Introduction to titanium
What is titanium and its development history were introduced in the previous article. And in 1948 the American company DuPont produced titanium sponges by the magnesium method ton - this marked the beginning of industrial production of titanium sponges. And titanium alloys are widely applied in various fields because of their high strength, good corrosion resistance and high heat resistance.
Titanium is abundant in the earth's crust, ranking ninth, much higher than common metals such as copper, zinc and tin. Titanium is widely found in many rocks, particularly in sand and clay.
Properties of titanium
● Low density. Titanium metal has a density of 4.51 g/cm³.
● High strength. 1.3 times stronger than aluminium alloys, 1.6 times stronger than magnesium alloys and 3.5 times stronger than stainless steel, making it the champion metal material.
● High thermal strength. The use temperature is several hundred degrees higher than that of aluminium alloy, and it can work for a long time at 450-500°C.
● Good corrosion resistance.Resistant to acid, alkali and atmospheric corrosion, with particularly strong resistance to pitting and stress corrosion.
● Good low-temperature performance. Titanium alloy TA7 has very few interstitial elements and retains a certain degree of plasticity at -253°C.
● Chemically active. Chemically active at high temperatures, it reacts easily with hydrogen, oxygen and other gaseous impurities in the air to produce a hardened layer.
● Non-magnetic and non-toxic. Titanium is a non-magnetic metal that is not magnetised in very large magnetic fields, is non-toxic and has good compatibility with human tissue and blood, hence its use by the medical profession.
● The thermal conductivity is small and the modulus of elasticity is small. The thermal conductivity is about 1/4 that of nickel, 1/5 that of iron and 1/14 that of aluminium, and the thermal conductivity of various titanium alloys is about 50% lower than that of titanium. The modulus of elasticity of titanium alloys is about 1/2 that of steel.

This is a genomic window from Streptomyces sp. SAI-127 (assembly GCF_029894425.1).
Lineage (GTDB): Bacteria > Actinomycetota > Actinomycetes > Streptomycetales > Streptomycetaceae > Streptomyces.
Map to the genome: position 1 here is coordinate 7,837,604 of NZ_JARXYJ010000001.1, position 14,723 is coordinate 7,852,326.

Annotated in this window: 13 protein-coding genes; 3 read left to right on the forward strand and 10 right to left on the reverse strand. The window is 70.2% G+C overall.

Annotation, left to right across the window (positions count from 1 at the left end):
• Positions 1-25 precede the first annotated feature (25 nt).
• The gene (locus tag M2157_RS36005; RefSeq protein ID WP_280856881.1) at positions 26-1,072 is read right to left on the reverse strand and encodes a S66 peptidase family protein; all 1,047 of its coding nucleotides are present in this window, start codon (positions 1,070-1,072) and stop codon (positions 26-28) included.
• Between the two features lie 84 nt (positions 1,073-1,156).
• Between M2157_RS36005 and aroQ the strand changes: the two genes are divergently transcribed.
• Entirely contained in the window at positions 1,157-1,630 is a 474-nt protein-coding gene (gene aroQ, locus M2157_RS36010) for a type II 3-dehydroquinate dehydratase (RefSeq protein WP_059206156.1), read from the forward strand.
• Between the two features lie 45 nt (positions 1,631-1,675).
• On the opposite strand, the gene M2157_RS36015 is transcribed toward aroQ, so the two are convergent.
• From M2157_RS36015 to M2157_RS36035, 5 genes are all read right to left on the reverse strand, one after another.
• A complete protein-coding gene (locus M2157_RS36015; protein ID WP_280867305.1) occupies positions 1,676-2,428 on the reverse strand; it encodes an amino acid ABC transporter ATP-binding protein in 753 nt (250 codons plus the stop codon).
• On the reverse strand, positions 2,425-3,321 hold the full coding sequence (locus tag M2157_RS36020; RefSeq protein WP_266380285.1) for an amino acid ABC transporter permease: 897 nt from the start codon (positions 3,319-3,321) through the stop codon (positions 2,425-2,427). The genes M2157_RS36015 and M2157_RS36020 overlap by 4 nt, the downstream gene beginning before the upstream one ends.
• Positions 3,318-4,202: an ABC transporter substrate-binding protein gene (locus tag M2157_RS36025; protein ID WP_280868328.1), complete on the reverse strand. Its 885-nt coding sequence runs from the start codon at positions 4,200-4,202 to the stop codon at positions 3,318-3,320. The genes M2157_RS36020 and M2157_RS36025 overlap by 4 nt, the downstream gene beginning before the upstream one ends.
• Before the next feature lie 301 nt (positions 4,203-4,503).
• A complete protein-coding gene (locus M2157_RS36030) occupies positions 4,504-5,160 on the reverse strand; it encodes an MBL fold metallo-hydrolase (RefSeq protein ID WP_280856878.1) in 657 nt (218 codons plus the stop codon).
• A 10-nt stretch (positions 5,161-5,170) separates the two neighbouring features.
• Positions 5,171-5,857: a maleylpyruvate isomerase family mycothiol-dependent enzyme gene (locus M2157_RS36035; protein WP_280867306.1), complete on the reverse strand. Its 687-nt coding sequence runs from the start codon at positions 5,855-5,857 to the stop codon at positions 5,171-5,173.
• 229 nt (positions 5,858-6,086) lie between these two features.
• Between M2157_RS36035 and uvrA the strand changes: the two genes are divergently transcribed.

Industrial applications of titanium and titanium alloys
1. Titanium materials applied in aerospace
Titanium alloys have excellent properties such as low density and high specific strength, making them an ideal material for aerospace structures. In the aerospace field, titanium alloys can be used to manufacture fuselage insulation panels, air ducts, tail fins, pressure vessels, fuel tanks, fasteners, rocket shells, etc.
2. Applications in the marine sector.
Titanium is a chemically active element with a strong affinity for oxygen. When placed in the air, it reacts with oxygen to form a dense protective film of TiO2 on the surface, protecting the titanium alloy from external media. Titanium alloys have good corrosion resistance and are chemically stable in acids, alkalis and oxidising media. The corrosion resistance is better than that of existing stainless steels and most non-ferrous metals and is even comparable to platinum. Widely used in ships, especially in the USA and Russia, research into titanium alloys is clearly ahead of the world.
3. Applications in the chemical industry
TITANIUM APPPLIED IN INDUSTRY
Titanium has good corrosion resistance and is one of the most important structural materials used in corrosive media such as chemicals. The use of titanium alloys instead of stainless steel, nickel-based alloys and other rare metals can effectively reduce operating costs, extend the life of equipment, improve product quality and save energy. Titanium alloy materials in the chemical industry in China are mainly used in distillation towers, reactors, pressure vessels, heat exchangers, filters, measuring instruments, turbine blades, pumps, valves, pipelines, electrodes for Chlor-alkali production, etc.
Applications of titanium and titanium alloys in life
1.Applications in the medical marketing
Titanium materials applied in Medical market
Titanium is an ideal metal material for medical applications and has good biocompatibility. It is widely used in medical orthopaedic implants, medical devices, prostheses or artificial organs, etc. In daily life, such as titanium pots, pans, cutlery and thermos, are gaining popularity.
3. Applications in the jewellery industry
Titanium applied in Jewllery
Compared to precious metals such as gold and platinum, titanium, as new jewellery material, not only has an absolute price advantage but also has other advantages.
①Light weight, the density of titanium alloy is 27% of gold.
②Titanium has good corrosion resistance.
④Titanium can be coloured.
⑤ Titanium has high hardness and is not easily deformed.
At XINNUO Titanium, we focus on providing titanium materials for medical and military applications to meet any of your project needs with ISO 13485&9001 certificated. Our professional staff will provide you with more information about this amazing metal and how it can enhance your project. Contact us today or give us a call at 0086-029-6758792.
Post time: Jul-18-2022